Or if your student is excelling you are able to get through the lesson quickly so you can spend more time on what really needs the attention. Whereas in the public school system students are at the mercy of the classroom subject schedule.
There is little room to underestimate the power of an individual and personalized education approach.
A closer look at homeschool disadvantages before taking the leap
Wow there are amazing benefits, there are always drawbacks to anything in life and homeschooling is no exception. In order to make a well-educated decision as to homeschooling or not you need to know the possible hurdles and whether they are worth overcoming to you and your household.
#1 – The financial disadvantage
Although the cost of homeschooling curriculum and resources has dropped significantly in the last 10 years, there is still an expense. Not just books or monthly subscription fees, but I’m referring to the expense of having a parent stay home. Most Americans depend on both parents to work in order to provide for their household.
A single family income is limited in its resources and homeschooling can seem like a unnecessary or impossible option because of the financial investment that is required. Most families can’t even think of or comprehend a parent quitting and staying home because of student loans, house and car loans and all the other expenses do provide a life for their families.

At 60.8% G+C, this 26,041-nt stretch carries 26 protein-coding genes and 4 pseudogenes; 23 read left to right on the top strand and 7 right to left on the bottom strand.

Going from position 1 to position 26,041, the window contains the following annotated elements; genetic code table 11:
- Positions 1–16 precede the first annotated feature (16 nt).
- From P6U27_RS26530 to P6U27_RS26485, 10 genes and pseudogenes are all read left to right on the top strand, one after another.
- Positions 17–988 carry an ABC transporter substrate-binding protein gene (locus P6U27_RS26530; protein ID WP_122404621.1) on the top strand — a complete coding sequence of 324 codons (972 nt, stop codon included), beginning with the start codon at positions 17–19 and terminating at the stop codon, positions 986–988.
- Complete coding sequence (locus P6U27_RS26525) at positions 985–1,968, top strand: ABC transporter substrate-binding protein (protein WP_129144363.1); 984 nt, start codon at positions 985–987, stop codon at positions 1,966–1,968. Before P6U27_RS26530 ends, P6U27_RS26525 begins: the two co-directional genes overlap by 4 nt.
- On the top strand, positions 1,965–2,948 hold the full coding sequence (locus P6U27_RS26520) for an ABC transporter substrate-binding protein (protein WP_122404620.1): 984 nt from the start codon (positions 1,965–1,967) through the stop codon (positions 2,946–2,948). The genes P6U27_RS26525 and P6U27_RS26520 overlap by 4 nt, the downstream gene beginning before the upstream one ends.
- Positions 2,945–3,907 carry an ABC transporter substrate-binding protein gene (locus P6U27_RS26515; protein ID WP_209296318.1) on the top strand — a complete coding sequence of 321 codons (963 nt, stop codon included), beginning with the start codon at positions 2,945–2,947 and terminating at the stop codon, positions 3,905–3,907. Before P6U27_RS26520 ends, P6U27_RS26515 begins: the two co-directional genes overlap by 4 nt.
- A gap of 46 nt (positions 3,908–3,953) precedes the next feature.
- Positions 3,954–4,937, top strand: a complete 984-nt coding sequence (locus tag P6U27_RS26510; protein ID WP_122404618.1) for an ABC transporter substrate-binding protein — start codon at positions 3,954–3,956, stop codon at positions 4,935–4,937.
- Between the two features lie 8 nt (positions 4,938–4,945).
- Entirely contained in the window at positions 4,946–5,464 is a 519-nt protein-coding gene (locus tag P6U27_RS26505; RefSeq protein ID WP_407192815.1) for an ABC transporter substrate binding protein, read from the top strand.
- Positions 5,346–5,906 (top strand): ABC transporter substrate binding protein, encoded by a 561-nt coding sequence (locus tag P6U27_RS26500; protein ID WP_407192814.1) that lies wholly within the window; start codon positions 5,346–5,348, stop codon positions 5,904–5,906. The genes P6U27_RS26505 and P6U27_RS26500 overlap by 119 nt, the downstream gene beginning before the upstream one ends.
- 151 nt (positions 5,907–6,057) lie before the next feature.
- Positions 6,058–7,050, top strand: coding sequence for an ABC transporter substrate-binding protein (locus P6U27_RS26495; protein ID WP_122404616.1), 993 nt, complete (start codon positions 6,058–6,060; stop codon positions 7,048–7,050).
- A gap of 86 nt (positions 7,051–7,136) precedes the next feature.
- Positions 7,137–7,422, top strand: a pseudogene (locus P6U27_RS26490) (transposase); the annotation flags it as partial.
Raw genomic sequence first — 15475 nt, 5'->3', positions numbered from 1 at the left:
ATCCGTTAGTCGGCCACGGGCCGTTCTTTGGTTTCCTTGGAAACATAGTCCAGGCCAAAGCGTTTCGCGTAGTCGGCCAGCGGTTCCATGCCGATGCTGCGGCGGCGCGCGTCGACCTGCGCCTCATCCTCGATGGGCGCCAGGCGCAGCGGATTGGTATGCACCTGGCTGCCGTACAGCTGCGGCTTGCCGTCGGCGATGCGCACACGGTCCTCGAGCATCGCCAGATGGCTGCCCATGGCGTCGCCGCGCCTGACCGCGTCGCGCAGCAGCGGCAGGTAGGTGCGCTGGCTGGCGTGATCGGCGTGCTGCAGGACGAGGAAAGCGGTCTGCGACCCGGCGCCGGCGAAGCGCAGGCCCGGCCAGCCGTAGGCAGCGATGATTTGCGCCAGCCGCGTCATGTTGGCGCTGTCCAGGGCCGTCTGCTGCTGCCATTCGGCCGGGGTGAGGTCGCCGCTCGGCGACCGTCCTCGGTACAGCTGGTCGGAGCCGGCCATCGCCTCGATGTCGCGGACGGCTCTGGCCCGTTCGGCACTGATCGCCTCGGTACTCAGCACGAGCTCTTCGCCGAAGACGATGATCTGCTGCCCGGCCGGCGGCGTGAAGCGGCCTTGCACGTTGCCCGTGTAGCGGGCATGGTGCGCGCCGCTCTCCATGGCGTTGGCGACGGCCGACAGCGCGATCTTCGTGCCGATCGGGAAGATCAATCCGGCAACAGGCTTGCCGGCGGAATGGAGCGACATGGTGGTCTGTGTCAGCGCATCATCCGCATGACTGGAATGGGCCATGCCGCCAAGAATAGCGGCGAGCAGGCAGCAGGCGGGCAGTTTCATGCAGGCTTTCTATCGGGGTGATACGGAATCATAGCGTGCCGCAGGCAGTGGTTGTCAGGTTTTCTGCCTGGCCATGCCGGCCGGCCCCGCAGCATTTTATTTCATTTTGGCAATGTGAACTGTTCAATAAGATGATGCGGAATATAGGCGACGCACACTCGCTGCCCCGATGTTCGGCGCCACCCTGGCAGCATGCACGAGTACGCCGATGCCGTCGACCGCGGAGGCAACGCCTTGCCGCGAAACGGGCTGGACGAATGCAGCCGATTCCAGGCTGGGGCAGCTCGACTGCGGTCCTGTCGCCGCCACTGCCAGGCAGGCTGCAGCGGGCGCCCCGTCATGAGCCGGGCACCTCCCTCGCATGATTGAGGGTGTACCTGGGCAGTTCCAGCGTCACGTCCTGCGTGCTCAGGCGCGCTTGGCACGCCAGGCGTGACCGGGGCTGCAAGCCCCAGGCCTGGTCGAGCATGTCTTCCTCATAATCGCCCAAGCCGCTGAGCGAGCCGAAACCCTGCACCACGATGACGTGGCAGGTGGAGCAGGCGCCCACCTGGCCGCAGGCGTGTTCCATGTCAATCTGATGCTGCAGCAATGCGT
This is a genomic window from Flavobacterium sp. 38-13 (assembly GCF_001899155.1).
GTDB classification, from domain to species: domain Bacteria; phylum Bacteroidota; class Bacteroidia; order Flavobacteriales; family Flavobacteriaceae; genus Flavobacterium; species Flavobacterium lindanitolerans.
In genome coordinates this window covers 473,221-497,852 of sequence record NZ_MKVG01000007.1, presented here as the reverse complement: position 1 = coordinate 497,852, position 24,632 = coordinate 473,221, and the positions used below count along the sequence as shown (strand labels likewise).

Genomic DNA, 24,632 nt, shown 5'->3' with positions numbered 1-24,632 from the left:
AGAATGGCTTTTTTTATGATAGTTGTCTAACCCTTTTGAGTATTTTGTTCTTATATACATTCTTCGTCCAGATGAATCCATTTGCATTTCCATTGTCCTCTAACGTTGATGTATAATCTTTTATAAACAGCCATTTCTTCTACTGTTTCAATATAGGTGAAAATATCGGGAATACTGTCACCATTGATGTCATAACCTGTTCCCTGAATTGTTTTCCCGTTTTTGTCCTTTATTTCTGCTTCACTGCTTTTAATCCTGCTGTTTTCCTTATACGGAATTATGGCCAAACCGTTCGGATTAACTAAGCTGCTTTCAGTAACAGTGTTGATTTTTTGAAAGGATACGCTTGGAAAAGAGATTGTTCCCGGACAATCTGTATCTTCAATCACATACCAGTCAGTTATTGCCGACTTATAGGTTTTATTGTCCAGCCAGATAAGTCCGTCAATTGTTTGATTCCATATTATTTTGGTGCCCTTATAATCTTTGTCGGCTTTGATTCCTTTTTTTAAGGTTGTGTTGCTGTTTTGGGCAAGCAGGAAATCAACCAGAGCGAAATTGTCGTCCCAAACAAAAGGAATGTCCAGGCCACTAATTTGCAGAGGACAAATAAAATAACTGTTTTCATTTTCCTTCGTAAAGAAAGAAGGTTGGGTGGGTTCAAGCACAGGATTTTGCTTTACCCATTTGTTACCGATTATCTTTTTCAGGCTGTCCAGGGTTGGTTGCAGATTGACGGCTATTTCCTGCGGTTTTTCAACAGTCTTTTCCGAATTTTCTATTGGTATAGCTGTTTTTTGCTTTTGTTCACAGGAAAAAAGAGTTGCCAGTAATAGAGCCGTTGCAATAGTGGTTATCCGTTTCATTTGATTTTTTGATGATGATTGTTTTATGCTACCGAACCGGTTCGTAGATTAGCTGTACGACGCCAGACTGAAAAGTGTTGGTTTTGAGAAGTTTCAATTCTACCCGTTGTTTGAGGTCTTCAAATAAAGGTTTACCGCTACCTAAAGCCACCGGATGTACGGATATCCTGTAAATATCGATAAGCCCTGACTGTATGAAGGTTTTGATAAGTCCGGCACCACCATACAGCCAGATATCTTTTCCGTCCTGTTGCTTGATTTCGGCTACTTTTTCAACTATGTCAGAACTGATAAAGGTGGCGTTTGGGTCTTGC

And don’t get me wrong, there are a lot of sacrifices that will have to be made if you choose to homeschool. For example, many homeschool families reduce vacationing or change up their approach to it. Instead of going all out with the hotels and eating out homeschool families still vacation they just do it at state parks with tents or a rented camper. That way they can bring their own food and reduce the cost of eating out.
Overcoming the financial disadvantages of paying for your children’s education is not something to hinder those who are truly passionate about pulling their kids or starting them on the home education path.
#2 – The homeschooling disadvantage of burnout
Teacher burnout is not just for the public school educator, it is definitely something to plague The homeschool teacher classroom as well. Burnout happens when you are trying to fight to make something work for so long, or have been going on a path and staying strong for so long that you just need a moment to rest and reset.